On Georgia’s coast, you can expect to see vast salt marshes, wide sandy beaches, rolling surf – and brown pelicans. Conspicuously perched on a piling or standing in a small flock on the beach, the brown pelican is as much a coastal icon as a shrimp trawler moored to a wooden dock.
So the Interior Department’s recent announcement that the brown pelican is being taken off the federal Endangered Species List was welcome news. The bird was declared an endangered species in 1970 after its population was decimated by use of the now-banned pesticide DDT – similar to the plights of the peregrine falcon and the bald eagle.
Actually, the federal government in 1985 removed brown pelicans living in Georgia, Alabama, Florida and up the Atlantic Coast from the list, but the recent decision takes it off the list throughout its range, including the western Gulf of Mexico and the Caribbean.
With its somewhat grotesque appearance – large body, long wings, long bill and huge pouch – the brown pelican is one of Georgia’s most instantly recognizable birds. It shows little fear of humans as it squats on a fishing pier waiting for a handout.
Webbing between the four toes on each foot makes it a strong swimmer but an awkward, almost comical, walker.
In flight, however, the brown pelican is in its glory. Its long wings carry it gracefully over the water. Like a squadron of airplanes, pelican flocks often glide just above the water’s surface.
“They invariably fly in a straight line, with alternate flapping and soaring, and where there are two or more, one follows the other with a precision equaled by few other species,” wrote the late ornithologist Thomas Burleigh in “Georgia Birds.”
Brown pelicans feed almost exclusively on fish and are noted for their spectacular, seemingly violent head-first dives from the air to snatch unsuspecting fish, which end up in the bird’s expandable pouch.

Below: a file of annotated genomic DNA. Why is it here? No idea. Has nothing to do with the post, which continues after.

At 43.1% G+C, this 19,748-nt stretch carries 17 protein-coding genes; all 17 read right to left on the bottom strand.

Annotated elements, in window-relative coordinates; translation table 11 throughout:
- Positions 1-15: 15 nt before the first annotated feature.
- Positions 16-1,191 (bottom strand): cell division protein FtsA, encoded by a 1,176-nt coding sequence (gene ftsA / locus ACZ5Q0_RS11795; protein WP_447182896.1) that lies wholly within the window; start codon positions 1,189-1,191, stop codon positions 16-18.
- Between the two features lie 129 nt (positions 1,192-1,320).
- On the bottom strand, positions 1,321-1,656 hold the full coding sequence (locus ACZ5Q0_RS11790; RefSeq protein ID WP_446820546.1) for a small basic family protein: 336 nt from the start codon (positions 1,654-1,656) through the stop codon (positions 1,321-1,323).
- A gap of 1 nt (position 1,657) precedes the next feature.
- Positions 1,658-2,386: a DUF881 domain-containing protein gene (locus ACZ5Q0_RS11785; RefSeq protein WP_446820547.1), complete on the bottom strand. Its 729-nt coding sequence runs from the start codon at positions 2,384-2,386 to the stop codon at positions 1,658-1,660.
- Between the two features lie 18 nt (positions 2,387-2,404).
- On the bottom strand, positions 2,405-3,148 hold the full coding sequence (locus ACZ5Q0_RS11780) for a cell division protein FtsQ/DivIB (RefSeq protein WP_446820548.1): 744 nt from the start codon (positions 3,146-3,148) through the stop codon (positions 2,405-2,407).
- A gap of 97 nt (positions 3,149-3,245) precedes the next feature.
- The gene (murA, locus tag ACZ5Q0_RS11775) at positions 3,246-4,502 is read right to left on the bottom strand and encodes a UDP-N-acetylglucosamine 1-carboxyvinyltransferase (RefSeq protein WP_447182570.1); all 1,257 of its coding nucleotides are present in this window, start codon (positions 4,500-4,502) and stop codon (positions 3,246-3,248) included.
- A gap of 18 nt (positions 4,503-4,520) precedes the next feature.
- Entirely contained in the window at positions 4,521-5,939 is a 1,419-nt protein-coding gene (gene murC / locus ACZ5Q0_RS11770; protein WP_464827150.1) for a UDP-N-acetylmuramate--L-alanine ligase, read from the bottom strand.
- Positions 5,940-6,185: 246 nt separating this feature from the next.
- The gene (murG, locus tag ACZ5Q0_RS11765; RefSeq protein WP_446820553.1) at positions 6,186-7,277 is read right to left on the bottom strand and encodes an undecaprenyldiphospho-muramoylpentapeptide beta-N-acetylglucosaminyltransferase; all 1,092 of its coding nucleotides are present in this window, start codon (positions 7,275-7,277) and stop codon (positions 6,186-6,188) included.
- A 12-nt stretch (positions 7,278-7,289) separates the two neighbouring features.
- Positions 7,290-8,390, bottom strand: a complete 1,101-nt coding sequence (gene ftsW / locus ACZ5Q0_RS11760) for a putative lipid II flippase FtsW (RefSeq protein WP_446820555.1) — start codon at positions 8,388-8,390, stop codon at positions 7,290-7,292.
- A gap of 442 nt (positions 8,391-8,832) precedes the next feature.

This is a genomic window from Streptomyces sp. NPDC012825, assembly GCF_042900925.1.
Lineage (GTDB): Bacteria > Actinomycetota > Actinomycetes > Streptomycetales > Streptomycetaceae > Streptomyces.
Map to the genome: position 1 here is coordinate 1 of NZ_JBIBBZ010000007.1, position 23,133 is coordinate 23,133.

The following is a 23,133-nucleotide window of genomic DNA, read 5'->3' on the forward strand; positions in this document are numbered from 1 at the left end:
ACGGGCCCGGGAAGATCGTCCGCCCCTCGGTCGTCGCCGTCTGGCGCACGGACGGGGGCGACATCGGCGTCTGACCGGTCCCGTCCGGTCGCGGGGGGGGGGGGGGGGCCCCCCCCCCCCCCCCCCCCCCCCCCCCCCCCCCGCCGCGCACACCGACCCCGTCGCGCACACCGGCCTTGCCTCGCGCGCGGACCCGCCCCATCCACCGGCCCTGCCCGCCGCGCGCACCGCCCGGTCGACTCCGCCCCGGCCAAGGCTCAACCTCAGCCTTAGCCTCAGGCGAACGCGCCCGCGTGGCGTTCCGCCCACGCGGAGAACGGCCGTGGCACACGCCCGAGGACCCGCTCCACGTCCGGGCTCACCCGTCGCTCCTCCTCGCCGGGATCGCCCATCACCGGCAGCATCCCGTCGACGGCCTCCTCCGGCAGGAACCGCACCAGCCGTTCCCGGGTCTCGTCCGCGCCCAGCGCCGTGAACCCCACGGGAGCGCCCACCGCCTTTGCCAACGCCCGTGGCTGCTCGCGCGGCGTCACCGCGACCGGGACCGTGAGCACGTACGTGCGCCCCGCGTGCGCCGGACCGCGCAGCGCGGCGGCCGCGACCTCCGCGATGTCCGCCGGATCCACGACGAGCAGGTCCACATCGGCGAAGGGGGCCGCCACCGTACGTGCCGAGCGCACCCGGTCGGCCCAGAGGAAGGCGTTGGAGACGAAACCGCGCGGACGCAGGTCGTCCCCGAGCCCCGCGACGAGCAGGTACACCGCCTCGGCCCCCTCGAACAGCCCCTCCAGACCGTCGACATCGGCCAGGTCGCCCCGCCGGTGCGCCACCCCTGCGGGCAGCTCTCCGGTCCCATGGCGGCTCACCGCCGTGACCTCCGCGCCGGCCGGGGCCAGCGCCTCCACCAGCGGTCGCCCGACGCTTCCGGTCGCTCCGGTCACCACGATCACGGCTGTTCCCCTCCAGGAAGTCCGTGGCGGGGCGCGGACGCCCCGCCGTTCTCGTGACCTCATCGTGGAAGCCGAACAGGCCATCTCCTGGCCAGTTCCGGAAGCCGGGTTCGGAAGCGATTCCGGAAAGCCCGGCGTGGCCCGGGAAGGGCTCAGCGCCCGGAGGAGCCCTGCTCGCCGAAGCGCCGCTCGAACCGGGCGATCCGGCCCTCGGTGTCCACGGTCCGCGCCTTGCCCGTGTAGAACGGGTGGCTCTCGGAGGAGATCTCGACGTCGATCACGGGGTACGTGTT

Brown pelicans are highly social year-round and often breed in spring in huge colonies.
In Georgia, they typically build their nests on the ground on small offshore islands or sandbars, where they are free from disturbance and predators. Oddly, although brown pelicans always have been present on Georgia’s coast, they weren’t known to nest here until 1988, when biologists found 200 nests on a vegetated sandbar at the northern end of St. Catherines Island.
No one knows for sure why pelicans didn’t breed in Georgia until then, but a theory is that the birds may have been trying to avoid pests. Pelicans especially are plagued by bird ticks, and they may avoid a potential nesting site if it is heavily infested with ticks.
In the sky: The moon will be first quarter on Tuesday – in the south at sunset and setting around midnight, says David Dundee, astronomer with the Tellus Northwest Georgia Science Museum.
Venus rises in the east just before the sun. Mars rises out of the east just about midnight. Jupiter is high in the south at sunset and sets in the west about midnight. It will appear near the moon on Monday night. Saturn rises out of the east about two hours before sunrise.
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